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CIMA Gallary

Flute music for civic ‘buffalo’

Gaya, Jan. 15: Citizens played snake charmers’ flutes before a buffalo near the Gaya collectorate today in protest against inadequate civic services and lack of power as well as increasing taxes.

The inspiration for the protest was an old Hindi proverb that goes: “Bhains ke aage been bajao, bhains pagurae (Play your flute before a buffalo, he only masticates apathetically)”, said a member of the Prabuddha Nagarik Parishad (PNP), the organiser of the agitation.

He added: “We have been demanding civic amenities for long. But the officials and even the chief minister are apathetic. So we were forced to stage such a protest.”

Besides music, the protesters used posters and pictures to make their point. One poster depicted politicians playing flutes with their eyes closed, others showed dilapidated roads, dysfunctional fountains and dry and dirty ponds. Yet another poster portrayed a child studying in the dark and a JCB machine trying to demolish a house for not paying holding taxes.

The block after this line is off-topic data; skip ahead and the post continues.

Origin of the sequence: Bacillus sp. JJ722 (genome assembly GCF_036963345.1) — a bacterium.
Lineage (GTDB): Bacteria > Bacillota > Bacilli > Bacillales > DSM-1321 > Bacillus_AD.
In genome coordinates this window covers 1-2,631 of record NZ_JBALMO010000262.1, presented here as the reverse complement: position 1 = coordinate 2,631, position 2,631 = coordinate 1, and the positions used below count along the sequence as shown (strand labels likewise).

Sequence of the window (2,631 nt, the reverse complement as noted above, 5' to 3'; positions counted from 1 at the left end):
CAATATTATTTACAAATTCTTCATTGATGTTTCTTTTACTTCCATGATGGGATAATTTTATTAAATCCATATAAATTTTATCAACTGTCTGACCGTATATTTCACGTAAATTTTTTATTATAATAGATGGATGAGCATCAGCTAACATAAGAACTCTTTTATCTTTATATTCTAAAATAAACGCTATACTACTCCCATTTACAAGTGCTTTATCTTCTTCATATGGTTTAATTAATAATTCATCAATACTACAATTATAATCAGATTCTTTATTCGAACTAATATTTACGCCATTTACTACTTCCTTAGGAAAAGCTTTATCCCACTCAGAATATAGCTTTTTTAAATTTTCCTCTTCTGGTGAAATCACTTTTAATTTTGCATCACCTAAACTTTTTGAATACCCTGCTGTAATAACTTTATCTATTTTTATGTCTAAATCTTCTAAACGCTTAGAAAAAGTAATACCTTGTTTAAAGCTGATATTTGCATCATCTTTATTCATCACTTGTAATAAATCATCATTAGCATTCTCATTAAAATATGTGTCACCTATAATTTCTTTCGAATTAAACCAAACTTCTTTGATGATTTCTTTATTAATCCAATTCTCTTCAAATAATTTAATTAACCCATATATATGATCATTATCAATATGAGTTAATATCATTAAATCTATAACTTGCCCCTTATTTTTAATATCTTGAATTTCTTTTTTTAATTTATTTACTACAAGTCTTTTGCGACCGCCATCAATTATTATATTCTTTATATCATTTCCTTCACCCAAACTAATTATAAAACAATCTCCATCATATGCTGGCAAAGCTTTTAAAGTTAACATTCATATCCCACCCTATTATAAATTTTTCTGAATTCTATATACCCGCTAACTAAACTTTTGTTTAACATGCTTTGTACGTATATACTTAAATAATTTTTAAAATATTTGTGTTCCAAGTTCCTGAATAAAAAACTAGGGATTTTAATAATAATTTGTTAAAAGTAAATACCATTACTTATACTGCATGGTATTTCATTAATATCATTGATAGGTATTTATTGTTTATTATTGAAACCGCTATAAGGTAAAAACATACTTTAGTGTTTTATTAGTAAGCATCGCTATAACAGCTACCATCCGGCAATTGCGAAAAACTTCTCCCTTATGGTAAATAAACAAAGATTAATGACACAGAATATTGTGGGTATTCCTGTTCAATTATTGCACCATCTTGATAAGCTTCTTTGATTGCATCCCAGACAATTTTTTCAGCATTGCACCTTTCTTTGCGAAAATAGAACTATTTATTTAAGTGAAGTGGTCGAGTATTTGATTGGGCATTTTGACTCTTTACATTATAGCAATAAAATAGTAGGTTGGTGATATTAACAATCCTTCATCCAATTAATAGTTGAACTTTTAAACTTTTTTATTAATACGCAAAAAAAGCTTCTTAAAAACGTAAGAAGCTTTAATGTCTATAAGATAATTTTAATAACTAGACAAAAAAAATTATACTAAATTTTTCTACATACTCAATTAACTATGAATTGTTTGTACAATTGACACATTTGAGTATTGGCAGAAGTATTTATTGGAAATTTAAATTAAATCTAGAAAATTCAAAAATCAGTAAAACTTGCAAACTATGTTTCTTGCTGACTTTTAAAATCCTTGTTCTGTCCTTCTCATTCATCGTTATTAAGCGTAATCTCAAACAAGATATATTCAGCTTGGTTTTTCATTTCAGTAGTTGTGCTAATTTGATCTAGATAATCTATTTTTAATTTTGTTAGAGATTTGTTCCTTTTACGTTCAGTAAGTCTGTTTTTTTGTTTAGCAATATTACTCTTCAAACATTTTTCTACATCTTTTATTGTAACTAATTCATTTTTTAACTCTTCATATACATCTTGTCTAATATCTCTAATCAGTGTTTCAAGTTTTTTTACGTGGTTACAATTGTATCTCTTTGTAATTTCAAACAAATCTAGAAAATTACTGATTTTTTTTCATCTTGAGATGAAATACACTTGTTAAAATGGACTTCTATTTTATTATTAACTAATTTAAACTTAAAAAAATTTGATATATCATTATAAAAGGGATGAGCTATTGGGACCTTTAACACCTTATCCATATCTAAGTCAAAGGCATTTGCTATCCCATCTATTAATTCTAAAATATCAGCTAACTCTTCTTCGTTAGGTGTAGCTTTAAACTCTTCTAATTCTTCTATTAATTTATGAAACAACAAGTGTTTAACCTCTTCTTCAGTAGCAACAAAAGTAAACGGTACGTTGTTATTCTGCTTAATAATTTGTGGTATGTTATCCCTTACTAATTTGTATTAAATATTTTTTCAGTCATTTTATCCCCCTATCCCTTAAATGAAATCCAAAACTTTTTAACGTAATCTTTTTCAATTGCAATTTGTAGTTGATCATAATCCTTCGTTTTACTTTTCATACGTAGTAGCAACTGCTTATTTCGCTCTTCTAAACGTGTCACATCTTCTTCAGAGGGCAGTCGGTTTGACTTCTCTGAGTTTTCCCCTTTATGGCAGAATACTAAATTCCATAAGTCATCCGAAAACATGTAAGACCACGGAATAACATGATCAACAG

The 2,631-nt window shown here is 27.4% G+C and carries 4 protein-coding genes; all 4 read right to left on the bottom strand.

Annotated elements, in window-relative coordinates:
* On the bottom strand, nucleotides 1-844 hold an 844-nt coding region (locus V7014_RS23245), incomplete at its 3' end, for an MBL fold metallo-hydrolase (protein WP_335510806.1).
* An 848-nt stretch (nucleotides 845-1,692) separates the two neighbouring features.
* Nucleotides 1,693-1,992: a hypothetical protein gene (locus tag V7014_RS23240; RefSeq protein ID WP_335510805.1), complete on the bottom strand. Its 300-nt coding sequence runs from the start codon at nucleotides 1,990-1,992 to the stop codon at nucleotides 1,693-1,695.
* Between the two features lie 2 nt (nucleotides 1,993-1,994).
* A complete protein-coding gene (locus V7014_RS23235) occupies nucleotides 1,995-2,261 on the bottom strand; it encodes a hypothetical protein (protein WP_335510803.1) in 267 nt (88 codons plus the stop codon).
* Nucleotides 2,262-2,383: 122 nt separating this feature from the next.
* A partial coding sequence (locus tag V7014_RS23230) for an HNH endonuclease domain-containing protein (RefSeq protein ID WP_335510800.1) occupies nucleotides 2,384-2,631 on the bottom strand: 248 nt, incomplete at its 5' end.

The government has been claiming all-round development in the state but Gaya residents complain that power supply and civic amenities are woefully wanting. The protesters also alleged misappropriation of funds in the name of sinking ponds and constructing fountains.

PNP convener Brijnandan Pathak said: “A civilian meeting was held on December 18 last year to discuss the lack of civic amenities in Gaya town. After the meeting, a memorandum was sent to chief minister Nitish Kumar listing our demands. A copy of the memorandum was also submitted to the district magistrate (Bandana Preyashi). But nothing has been done yet to fulfil our demands.”

He added: “Lakhs have been spent on the beautification of the pond at Gandhi Maidan and construction of fountains in various parts of the city like Kashinath Mor, Gaya collectorate, Jai Prakash Udyan and Azad Park. But none of the fountains works. There is no water in the pond at Gandhi Maidan either.”

Another serious predicament against which the protesters raised their voice was the acute shortage of power in the district headquarters.